....
....
ParallelEvaluate[AppendTo[$Path,"/Path/to/the/required/Packages"]];
ParallelNeeds["coop`CooperativeGames`"];
ParallelNeeds["TuGames`"];
....
....
For more information have also a look on the notebook file TuGamesParallel.nb in
the Documentation directory.
4.2 Running the cddmathlink libraries in Parallel
======================================
If you plan to run even the cddmathlink libraries in parallel, you have to set an additional variable
to the already set variable $ParaMode in the Kernel init.m file. For doing so, open again the init.m
file under "~/.Mathematica/Kernel" by an editor. Then copy the variable $NotebookMode below with its
assigned value at the end of your Kernel init.m file, that is,
# init.m
$ParaMode="False";
$NotebookMode="True";
Here, we assumed that most people want to use the parallel mode within a notebook. In case that you
mostly use Mathematica from the command line or even on a compute node, then set the value of
the variable $NotebookMode to "False".
In the second step open now a notebook and put to the above commands under 4.1 the additional commands
in between, hence
LaunchKernels[];
.....
.....
Needs["TuGames`"];
ParallelNeeds[$ParaMode="True"];
ParallelNeeds[$NotebookMode="True"];
ParallelNeeds["coop`CooperativeGames`"];
ParallelNeeds["TuGames`"];
.....
.....
SetSharedVariable[YourDefinedGame];
In case that you intend to run cddmathlink libraries in parallel on a compute node or form the command
line, then you have to put into your input file the following commands:
LaunchKernels[];
.....
.....
Needs["TuGames`"] ;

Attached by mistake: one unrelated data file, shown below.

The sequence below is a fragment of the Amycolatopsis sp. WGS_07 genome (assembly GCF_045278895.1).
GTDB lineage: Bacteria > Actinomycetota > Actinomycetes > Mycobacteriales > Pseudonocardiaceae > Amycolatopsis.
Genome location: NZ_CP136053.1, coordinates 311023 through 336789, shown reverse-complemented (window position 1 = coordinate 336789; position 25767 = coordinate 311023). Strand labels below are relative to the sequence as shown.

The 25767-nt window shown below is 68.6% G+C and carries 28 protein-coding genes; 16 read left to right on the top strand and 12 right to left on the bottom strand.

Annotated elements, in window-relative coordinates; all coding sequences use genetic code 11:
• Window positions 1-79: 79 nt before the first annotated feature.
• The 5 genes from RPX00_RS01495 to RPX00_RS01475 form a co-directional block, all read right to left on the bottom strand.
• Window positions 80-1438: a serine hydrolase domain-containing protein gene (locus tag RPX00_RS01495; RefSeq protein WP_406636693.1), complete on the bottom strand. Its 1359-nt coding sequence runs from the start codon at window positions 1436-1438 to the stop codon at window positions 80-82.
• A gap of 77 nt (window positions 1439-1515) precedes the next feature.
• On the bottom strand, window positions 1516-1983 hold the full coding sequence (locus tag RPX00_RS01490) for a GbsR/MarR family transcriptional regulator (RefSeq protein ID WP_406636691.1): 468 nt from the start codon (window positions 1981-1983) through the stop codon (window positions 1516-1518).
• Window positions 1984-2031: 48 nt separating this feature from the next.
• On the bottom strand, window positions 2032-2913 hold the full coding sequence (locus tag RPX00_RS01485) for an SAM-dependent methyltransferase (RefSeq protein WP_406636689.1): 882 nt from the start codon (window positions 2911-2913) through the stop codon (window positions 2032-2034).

ParallelNeeds[$ParaMode="True"];
ParallelNeeds[$NotebookMode="False"];
ParallelNeeds["coop`CooperativeGames`"];
ParallelNeeds["TuGames`"];
.....
.....
SetSharedVariable[YourDefinedGame];
If you encounter problems with the cddmathlink libraries in parallel, then the following site might also be helpful
http://mathematica.stackexchange.com/questions/25561/how-to-run-an-external-program-in-parallel-with-a-mathematica-package/25818#25818
As an example see also the notebook file TuGamesMovieParaModeV6.nb.
5. MATLink and MATtug
=====================
If you want to use MATtug that launches MATLink
http://matlink.org
to open a Matlab connection within Mathematica in order to be able
to use the Matlab toolbox MatTuGames available under
http://www.mathworks.de/matlabcentral/fileexchange/35933-mattugames
then copy the file MATtug.m into the folder where the TuGames.m
file is located.
6. Documentation
================
See the notebook files in the
Documentation/English/
folder. Graphical demonstration files in cdf format can be found in the
Demonstration folder.
7. General Remarks
==================
You may modify your copy or copies of the Package or any portion
of it. To let profit other users from your modifications forward
these as well as any bug reports to the address mentioned below.
By forwarding your modifications please keep the convention to list
first the old code portion and then the part you have modified
with a brief explanation.
8. Graphics
===========
There are also some graphical capabilities available, which should work
under all platforms whenever the cddmathlink libraries are installed.
Features are for instance: plotting the core and strong epsilon core
skeleton together with the nucleolus, kernel and Shapley value
up to four players.
Address:
=======
Holger I. Meinhardt
Institute of Operations Research
University of Karlsruhe (KIT)
E-mail: Holger.Meinhardt@wiwi.uni-karlsruhe.de